As you can see in the picture below, the nib is made of several parts. The slit control, tines, and breather hold is what controls the flow of ink to the tip. The tip of the fountain pen is coated with extra material to maintain the durability.

Fountain pen nib

Fountain pen nib

 

Fountain pens can come in a variety of nib sizes. Nib size refers to the part tip touching the paper. Choosing the nib size comes down to your writing style and preference just like choosing your fountain pen. Generally a finer nib will be suitable for handwriting that is small or writing with Kanji or other Asian characters.  A broader nib are more for larger handwriting styles.

 

Common nib sizes are extra fine, fine, medium, and broad. Double-broad, italic, and oblique nibs are less common. Unfortunately the sizes are NOT standardized from one manufacturer to the next. Japanese nibs tend to be a little bit finer than American and European nibs. So a German fine nib can be the same size as a Japanese medium nib.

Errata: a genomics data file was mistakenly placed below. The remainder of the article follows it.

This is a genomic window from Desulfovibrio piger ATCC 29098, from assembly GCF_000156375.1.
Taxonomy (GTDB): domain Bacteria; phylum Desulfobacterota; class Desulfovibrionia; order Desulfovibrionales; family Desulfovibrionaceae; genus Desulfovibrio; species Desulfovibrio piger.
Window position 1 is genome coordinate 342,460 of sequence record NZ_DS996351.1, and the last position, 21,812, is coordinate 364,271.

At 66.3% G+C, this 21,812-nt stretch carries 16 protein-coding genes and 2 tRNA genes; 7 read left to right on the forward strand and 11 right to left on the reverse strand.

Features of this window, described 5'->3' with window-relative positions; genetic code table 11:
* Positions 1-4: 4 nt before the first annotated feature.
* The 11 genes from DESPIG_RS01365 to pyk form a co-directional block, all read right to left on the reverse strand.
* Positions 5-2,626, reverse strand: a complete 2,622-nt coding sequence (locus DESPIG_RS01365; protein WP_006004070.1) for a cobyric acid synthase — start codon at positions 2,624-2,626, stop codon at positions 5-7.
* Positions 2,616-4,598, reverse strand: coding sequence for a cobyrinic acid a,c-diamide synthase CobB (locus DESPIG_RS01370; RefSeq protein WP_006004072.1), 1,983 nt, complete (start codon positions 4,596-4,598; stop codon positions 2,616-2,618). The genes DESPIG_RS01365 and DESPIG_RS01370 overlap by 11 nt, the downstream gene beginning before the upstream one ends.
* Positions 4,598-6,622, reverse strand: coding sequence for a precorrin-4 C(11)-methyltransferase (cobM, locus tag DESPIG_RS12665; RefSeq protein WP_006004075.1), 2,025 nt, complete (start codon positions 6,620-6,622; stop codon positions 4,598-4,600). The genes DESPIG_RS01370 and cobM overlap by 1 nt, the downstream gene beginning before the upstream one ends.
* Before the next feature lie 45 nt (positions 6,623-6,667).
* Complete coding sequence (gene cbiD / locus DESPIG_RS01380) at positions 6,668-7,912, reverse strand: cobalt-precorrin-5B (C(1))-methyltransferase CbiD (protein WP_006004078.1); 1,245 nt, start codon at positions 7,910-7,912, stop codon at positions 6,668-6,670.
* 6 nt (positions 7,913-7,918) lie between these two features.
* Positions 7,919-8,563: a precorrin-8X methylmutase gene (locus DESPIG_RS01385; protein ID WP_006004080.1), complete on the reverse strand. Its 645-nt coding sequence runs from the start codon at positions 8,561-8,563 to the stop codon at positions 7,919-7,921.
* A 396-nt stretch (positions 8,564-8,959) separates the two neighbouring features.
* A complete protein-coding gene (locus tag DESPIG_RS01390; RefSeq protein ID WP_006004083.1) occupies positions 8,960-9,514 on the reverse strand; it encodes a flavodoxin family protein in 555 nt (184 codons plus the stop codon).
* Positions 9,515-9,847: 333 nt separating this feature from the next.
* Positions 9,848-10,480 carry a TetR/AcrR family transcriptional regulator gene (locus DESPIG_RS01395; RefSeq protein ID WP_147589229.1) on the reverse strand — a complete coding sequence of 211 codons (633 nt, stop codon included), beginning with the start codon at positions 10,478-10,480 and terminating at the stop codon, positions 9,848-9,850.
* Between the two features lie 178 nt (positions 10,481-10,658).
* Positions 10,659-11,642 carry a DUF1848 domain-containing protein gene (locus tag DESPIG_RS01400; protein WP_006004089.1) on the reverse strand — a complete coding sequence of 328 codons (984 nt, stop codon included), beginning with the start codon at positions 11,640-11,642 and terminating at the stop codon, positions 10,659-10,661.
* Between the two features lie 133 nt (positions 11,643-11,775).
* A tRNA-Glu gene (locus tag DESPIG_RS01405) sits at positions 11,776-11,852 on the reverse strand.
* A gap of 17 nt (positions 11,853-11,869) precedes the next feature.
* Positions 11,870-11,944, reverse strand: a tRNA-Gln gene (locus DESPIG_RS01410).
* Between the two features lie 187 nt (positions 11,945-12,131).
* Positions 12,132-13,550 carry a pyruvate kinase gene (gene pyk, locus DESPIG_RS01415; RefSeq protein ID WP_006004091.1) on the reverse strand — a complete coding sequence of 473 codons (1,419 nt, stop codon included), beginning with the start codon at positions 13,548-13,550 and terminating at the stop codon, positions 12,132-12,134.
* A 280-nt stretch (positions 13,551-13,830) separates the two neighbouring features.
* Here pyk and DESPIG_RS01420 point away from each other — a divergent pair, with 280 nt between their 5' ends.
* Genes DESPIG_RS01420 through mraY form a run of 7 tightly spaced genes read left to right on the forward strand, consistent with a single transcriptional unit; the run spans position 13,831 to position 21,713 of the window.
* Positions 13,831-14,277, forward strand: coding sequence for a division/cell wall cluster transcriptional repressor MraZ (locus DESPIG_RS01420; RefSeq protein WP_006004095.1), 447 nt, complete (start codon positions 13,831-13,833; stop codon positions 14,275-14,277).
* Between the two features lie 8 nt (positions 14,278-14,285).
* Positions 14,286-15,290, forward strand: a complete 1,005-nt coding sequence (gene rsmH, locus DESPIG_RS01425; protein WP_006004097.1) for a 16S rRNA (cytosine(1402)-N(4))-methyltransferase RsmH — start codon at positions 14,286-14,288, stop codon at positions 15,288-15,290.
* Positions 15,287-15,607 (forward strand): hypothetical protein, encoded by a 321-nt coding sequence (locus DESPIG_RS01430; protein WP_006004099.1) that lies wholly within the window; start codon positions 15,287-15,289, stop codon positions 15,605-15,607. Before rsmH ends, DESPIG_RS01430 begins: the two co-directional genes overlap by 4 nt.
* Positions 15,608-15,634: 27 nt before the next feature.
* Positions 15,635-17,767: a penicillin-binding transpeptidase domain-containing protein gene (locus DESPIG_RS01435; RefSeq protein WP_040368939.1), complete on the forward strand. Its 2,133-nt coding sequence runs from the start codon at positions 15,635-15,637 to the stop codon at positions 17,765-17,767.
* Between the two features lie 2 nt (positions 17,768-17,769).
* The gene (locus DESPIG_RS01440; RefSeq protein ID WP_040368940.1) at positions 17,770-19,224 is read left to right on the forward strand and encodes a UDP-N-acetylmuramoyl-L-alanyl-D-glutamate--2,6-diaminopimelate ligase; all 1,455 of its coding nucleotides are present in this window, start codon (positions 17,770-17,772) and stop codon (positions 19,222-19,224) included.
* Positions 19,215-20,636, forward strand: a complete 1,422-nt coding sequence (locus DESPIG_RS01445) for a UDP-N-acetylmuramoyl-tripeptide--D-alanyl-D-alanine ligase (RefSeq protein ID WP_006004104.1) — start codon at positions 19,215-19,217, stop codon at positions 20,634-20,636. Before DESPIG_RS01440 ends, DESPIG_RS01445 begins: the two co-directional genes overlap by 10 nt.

The wetness of the ink on paper is another factor when choosing a nib. As finer nibs put a finer line on paper, the ink will dry a bit faster than a broader nib which will put more ink on the paper but will lead to a smoother writing experience. This may be factor if you are in a rush.

 

The most common nibs are made of stainless steel, 14k gold, and 18k gold. Stainless steel nibs are the least expensive and are more common in, you guessed it, inexpensive fountain pens. Stainless steel nibs are often stiffer than gold nibs which are more expensive and can be found on higher priced pens. Gold nibs give a little more when you write thus smoother. You may have a preference depending on your writing style.

 

For tips on how to keep the nib clean, see the post on fountain pen maintenance for taking care of the nib.

 

There are also other factors that will give you a great writing experience. In addition the nib, there are plenty of inks and paper to choose from. The right combination of nib, ink, and paper will enhance your writing experience and make it enjoyable.